Living in Orlando, we think about magic a lot.
The magical Magic Kingdom and all of Disney. Orlando’s NBA team, the Magic.
The magic of this season, however, isn’t manufactured in a factory, nor does it come dressed in costumes. It’s not slight of hand nor fans at a basketball game.
The magic of this season is the joy of being loved by a God who gave us His best gift to restore us to a real relationship with Him.
I underestimate the power of joy. I love to be happy, but happiness is based on my circumstances. Since I wear my feelings on my sleeve, if mama ain’t happy, ain’t nobody happy.
True joy is from inside. A contentment that comes from knowing there’s a rightness about my life in spite of life circumstances being less than desirable.
It’s in Ryken’s face when he looks at the tree my mother-in-law made.
When John and I were newly married, Mom made us a ceramic Christmas tree. She had incredible gifts of creativity and loved trying new things. She’d joined a pottery class, making many ceramic items.
This Christmas tree was special.
It has holes in the branches for lights and a little cave beneath the tree for a tiny Nativity trio. All our kids loved playing with Mary, Joseph and baby Jesus as they grew up. As many times as they’ve been lost, they always turn up.
We’ve lost half the lights so we can only have color in the front. The white lights through the holes in the back add a softness to the scene.
It makes me think of Mom, who passed away almost twenty years ago.
When Ryken sees the tree, his face takes on a wonder that is magical. He’s learned to turn the little knob to make the lights appear. He reaches in gently to hold the Baby, whispering, “Jesus”. He pulls the lights out, placing them in different holes, making color from white, white from color.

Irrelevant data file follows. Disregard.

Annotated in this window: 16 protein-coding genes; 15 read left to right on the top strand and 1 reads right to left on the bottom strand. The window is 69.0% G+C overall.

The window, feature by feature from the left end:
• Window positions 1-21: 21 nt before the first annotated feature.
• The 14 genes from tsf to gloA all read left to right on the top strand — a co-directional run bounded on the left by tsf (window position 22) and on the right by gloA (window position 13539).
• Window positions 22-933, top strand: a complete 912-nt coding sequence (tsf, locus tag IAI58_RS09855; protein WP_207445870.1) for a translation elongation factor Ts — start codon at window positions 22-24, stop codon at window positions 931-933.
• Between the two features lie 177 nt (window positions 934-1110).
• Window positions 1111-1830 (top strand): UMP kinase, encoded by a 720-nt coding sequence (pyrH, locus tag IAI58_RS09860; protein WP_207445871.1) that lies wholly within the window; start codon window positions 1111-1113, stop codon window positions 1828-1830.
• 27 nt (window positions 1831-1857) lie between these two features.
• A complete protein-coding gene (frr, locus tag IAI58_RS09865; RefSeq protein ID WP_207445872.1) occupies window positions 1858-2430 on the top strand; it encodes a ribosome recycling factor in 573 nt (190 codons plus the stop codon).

If I wasn’t so afraid he’d break the tree, I’d let him stay there for as long as he liked. At two, that’s not going to happen.
That tree has given us so much joy over the years. Whenever we moved, Grandma’s tree would be the first thing we took out when we began decorating for the holidays. It reminded us of Mom and her gentle spirit, bringing family back into focus and decompressing the crazy that the season would inevitably become.
I’ve always thought there was a little magic in that tree.
The real magic is in the relationships it represents. The family that’s part of who we are. The past that always casts its ripples into our present and future.
It’s the woman who reflected the love of Jesus to everyone she knew. Caring sacrificially for others. Loving without condition. Giving generously even when she didn’t have much herself.
Because she loved the God that loved her.
That’s the real magic of Christmas. That an eternal God would step away from glory to come to this dark and broken place to save people who don’t see Him for who He is.
That’s the forever kind of magic.
No bibbi-bobbidi-boo required.